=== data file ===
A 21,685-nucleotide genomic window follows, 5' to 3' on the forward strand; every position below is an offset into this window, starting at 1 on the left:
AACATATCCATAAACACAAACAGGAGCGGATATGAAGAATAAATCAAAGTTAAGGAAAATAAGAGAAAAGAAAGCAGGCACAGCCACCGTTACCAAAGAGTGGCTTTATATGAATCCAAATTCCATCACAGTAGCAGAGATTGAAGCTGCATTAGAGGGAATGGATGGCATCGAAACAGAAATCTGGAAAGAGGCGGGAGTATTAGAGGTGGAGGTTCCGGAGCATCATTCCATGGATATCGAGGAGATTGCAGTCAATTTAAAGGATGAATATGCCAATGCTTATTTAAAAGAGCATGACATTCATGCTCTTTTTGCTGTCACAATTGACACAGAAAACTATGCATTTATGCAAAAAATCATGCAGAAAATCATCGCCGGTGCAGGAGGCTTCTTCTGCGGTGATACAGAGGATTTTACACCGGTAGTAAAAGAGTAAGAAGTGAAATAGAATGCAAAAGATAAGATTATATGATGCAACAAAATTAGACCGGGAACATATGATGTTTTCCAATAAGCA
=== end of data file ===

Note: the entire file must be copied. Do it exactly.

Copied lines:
A 21,685-nucleotide genomic window follows, 5' to 3' on the forward strand; every position below is an offset into this window, starting at 1 on the left:
AACATATCCATAAACACAAACAGGAGCGGATATGAAGAATAAATCAAAGTTAAGGAAAATAAGAGAAAAGAAAGCAGGCACAGCCACCGTTACCAAAGAGTGGCTTTATATGAATCCAAATTCCATCACAGTAGCAGAGATTGAAGCTGCATTAGAGGGAATGGATGGCATCGAAACAGAAATCTGGAAAGAGGCGGGAGTATTAGAGGTGGAGGTTCCGGAGCATCATTCCATGGATATCGAGGAGATTGCAGTCAATTTAAAGGATGAATATGCCAATGCTTATTTAAAAGAGCATGACATTCATGCTCTTTTTGCTGTCACAATTGACACAGAAAACTATGCATTTATGCAAAAAATCATGCAGAAAATCATCGCCGGTGCAGGAGGCTTCTTCTGCGGTGATACAGAGGATTTTACACCGGTAGTAAAAGAGTAAGAAGTGAAATAGAATGCAAAAGATAAGATTATATGATGCAACAAAATTAGACCGGGAACATATGATGTTTTCCAATAAGCA